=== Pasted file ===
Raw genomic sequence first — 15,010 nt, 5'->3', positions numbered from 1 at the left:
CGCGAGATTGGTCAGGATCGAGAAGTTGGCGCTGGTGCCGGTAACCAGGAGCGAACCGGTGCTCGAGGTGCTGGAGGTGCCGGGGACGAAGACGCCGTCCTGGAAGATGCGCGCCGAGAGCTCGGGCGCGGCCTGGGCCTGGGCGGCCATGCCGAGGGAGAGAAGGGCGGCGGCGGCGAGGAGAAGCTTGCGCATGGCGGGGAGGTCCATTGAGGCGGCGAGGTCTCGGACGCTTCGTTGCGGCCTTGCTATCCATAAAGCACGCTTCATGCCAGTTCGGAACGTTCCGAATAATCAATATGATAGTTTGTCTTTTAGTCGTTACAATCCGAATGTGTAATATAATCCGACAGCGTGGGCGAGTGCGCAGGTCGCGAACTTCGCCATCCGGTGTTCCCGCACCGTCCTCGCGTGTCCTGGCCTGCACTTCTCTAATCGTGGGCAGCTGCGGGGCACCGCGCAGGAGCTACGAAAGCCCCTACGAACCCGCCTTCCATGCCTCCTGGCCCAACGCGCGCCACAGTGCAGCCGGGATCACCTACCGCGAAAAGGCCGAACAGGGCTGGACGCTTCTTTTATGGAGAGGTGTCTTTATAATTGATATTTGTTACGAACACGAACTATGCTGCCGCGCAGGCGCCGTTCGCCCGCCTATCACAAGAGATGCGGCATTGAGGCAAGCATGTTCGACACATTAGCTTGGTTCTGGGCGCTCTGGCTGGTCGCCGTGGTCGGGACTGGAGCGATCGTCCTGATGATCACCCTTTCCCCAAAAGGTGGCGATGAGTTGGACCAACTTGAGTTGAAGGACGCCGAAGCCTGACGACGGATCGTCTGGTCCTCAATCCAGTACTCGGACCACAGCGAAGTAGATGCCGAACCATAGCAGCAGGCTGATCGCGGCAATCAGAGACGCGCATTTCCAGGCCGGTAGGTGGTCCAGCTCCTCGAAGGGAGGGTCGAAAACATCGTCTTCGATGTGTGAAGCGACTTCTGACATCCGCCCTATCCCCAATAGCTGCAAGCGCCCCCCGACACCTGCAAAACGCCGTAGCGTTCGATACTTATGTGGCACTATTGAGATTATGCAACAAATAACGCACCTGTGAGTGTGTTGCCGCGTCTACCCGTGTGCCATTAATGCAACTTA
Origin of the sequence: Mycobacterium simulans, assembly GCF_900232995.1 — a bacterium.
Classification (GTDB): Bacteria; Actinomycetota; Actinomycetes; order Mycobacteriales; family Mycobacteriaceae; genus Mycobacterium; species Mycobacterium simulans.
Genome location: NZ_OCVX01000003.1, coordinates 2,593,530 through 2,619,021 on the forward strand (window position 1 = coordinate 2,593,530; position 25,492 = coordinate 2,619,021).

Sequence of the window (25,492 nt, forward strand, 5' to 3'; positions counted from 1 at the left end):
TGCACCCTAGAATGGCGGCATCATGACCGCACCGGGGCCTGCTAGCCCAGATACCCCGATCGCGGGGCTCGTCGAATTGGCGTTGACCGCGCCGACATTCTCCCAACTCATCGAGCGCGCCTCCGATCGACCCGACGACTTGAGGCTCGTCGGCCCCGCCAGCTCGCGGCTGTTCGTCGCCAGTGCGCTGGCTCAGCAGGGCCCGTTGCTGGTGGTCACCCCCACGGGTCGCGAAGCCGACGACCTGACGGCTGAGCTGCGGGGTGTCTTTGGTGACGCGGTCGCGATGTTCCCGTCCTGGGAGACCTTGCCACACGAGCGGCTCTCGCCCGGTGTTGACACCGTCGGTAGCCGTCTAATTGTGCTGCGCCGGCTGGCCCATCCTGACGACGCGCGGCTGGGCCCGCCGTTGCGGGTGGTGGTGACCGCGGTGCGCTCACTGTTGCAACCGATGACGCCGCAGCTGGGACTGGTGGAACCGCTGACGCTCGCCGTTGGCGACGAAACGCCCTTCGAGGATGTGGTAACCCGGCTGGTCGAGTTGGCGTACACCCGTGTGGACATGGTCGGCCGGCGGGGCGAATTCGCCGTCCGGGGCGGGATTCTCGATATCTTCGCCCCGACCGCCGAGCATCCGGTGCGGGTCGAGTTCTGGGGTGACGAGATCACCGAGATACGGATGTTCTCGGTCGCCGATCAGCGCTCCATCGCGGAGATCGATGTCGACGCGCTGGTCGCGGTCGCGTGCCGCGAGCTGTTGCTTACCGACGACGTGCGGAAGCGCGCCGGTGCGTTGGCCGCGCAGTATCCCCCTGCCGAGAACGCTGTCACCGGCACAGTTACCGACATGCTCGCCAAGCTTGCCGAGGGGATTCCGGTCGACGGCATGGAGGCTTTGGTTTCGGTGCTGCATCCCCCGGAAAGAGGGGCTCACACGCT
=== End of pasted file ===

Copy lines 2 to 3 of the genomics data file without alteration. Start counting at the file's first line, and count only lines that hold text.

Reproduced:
CGCGAGATTGGTCAGGATCGAGAAGTTGGCGCTGGTGCCGGTAACCAGGAGCGAACCGGTGCTCGAGGTGCTGGAGGTGCCGGGGACGAAGACGCCGTCCTGGAAGATGCGCGCCGAGAGCTCGGGCGCGGCCTGGGCCTGGGCGGCCATGCCGAGGGAGAGAAGGGCGGCGGCGGCGAGGAGAAGCTTGCGCATGGCGGGGAGGTCCATTGAGGCGGCGAGGTCTCGGACGCTTCGTTGCGGCCTTGCTATCCATAAAGCACGCTTCATGCCAGTTCGGAACGTTCCGAATAATCAATATGATAGTTTGTCTTTTAGTCGTTACAATCCGAATGTGTAATATAATCCGACAGCGTGGGCGAGTGCGCAGGTCGCGAACTTCGCCATCCGGTGTTCCCGCACCGTCCTCGCGTGTCCTGGCCTGCACTTCTCTAATCGTGGGCAGCTGCGGGGCACCGCGCAGGAGCTACGAAAGCCCCTACGAACCCGCCTTCCATGCCTCCTGGCCCAACGCGCGCCACAGTGCAGCCGGGATCACCTACCGCGAAAAGGCCGAACAGGGCTGGACGCTTCTTTTATGGAGAGGTGTCTTTATAATTGATATTTGTTACGAACACGAACTATGCTGCCGCGCAGGCGCCGTTCGCCCGCCTATCACAAGAGATGCGGCATTGAGGCAAGCATGTTCGACACATTAGCTTGGTTCTGGGCGCTCTGGCTGGTCGCCGTGGTCGGGACTGGAGCGATCGTCCTGATGATCACCCTTTCCCCAAAAGGTGGCGATGAGTTGGACCAACTTGAGTTGAAGGACGCCGAAGCCTGACGACGGATCGTCTGGTCCTCAATCCAGTACTCGGACCACAGCGAAGTAGATGCCGAACCATAGCAGCAGGCTGATCGCGGCAATCAGAGACGCGCATTTCCAGGCCGGTAGGTGGTCCAGCTCCTCGAAGGGAGGGTCGAAAACATCGTCTTCGATGTGTGAAGCGACTTCTGACATCCGCCCTATCCCCAATAGCTGCAAGCGCCCCCCGACACCTGCAAAACGCCGTAGCGTTCGATACTTATGTGGCACTATTGAGATTATGCAACAAATAACGCACCTGTGAGTGTGTTGCCGCGTCTACCCGTGTGCCATTAATGCAACTTA
Origin of the sequence: Mycobacterium simulans, assembly GCF_900232995.1 — a bacterium.